ABOUT THIS EDITION: With exception of the titles of the different parts – which were added, for better navigation, from later editions – this edition presents an authentic reproduction of the original 1855 first edition of ‘Leaves of Grass’ by Walt Whitman. Taking into account that Whitman did much of the typesetting for the first edition himself, the editors of this reproduction, paid special attention not only to text itself but also to an authentic reproduction of pagination, paragraphing and linebreaks.
LEAVES OF GRASS is a poetry collection by the American poet Walt Whitman (1819-1892). Though the first edition was published in 1855, Whitman spent most of his professional life writing and re-writing LEAVES OF GRASS, revising it multiple times until his death. This resulted in vastly different editions over four decades-the first a small book of twelve poems and the last a compilation of over 400 poems.
LEAVES OF GRASS has its genesis in an essay called The Poet by Ralph Waldo Emerson, published in 1844, which expressed the need for the United States to have its own new and unique poet to write about the new country’s virtues and vices. Whitman, reading the essay, consciously set out to answer Emerson’s call as he began work on the first edition of LEAVES OF GRASS. Whitman, however, downplayed Emerson’s influence, stating, “I was simmering, simmering, simmering; Emerson brought me to a boil.”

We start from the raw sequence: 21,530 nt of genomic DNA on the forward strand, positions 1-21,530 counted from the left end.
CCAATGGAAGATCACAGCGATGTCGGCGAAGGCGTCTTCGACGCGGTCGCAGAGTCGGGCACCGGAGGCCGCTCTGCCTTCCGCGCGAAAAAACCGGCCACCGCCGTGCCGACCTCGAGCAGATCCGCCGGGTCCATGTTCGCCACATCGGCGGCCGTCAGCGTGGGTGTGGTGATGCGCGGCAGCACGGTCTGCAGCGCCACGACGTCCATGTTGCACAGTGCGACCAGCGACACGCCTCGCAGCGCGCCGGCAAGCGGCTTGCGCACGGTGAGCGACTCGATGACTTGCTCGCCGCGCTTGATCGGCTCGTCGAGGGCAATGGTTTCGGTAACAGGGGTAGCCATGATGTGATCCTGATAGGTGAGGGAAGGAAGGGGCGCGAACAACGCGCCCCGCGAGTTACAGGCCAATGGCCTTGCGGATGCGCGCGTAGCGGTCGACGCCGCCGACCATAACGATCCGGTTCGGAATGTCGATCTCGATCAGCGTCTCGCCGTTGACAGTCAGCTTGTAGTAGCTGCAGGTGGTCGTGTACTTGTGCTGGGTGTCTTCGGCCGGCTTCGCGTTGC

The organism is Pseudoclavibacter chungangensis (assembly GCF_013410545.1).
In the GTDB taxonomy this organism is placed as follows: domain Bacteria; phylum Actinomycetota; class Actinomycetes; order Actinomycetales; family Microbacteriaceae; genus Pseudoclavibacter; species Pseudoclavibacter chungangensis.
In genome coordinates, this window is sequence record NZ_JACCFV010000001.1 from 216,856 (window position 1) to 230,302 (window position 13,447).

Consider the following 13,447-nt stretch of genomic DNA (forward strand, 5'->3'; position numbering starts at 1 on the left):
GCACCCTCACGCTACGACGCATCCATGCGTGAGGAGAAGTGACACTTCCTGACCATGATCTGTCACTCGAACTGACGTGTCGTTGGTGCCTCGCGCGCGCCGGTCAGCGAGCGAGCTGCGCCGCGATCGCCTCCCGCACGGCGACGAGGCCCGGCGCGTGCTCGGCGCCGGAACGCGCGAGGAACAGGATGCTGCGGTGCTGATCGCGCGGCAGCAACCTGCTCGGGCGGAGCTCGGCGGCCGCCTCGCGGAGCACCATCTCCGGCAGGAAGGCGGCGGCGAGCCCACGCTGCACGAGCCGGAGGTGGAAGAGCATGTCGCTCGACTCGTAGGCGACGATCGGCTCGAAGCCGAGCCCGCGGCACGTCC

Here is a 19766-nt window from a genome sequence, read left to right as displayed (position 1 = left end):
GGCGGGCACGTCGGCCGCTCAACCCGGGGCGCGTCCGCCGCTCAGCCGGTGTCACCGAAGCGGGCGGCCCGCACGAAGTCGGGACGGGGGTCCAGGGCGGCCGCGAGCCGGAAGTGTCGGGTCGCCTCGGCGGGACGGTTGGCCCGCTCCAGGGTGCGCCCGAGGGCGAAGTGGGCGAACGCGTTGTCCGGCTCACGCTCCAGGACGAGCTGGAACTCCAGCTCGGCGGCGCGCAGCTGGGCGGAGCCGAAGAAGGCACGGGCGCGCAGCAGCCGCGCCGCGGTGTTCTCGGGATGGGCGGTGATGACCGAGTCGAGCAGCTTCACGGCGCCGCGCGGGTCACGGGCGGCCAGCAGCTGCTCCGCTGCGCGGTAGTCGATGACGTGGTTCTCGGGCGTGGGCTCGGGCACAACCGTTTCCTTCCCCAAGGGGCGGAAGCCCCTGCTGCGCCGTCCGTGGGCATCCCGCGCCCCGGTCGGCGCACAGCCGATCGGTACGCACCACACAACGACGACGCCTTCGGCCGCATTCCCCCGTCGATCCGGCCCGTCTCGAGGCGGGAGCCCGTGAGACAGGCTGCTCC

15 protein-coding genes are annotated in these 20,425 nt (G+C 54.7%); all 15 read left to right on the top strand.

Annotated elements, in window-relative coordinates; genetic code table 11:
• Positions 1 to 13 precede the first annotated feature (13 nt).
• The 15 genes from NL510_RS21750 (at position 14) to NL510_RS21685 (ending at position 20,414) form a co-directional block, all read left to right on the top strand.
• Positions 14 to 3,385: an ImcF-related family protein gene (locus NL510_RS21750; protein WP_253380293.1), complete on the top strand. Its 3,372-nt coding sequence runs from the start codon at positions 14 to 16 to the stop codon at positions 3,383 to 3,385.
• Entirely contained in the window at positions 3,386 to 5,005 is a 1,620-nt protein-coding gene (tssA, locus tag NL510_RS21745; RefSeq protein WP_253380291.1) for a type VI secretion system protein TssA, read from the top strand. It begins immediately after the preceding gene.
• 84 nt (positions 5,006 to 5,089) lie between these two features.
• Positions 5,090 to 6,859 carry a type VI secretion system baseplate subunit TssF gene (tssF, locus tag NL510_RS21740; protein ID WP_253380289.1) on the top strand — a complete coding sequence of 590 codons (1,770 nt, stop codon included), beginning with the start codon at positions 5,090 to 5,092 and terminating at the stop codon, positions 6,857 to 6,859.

On May 15, 1855, Whitman registered the title LEAVES OF GRASS with the clerk of the United States District Court, Southern District of New Jersey, and received its copyright. The first edition was published in Brooklyn at the printing shop of two Scottish immigrants, James and Andrew Rome, whom Whitman had known since the 1840s, on July 4, 1855. Whitman paid for and did much of the typesetting for the first edition himself. The book did not include the author’s name, instead offering an engraving by Samuel Hollyer depicting Whitman in work clothes and a jaunty hat, arms at his side. Early advertisements for the first edition appealed to “lovers of literary curiosities” as an oddity. Sales on the book were few but Whitman was not discouraged.
The poems of LEAVES OF GRASS are loosely connected and each represents Whitman’s celebration of his philosophy of life and humanity. This book is notable for its discussion of delight in sensual pleasures during a time when such candid displays were considered immoral. Where much previous poetry, especially English, relied on symbolism, allegory, and meditation on the religious and spiritual, LEAVES OF GRASS (particularly the first edition) exalted the body and the material world. Influenced by Ralph Waldo Emerson and the Transcendentalist movement, itself an offshoot of Romanticism, Whitman’s poetry praises nature and the individual human’s role in it. However, much like Emerson, Whitman does not diminish the role of the mind or the spirit; rather, he elevates the human form and the human mind, deeming both worthy of poetic praise.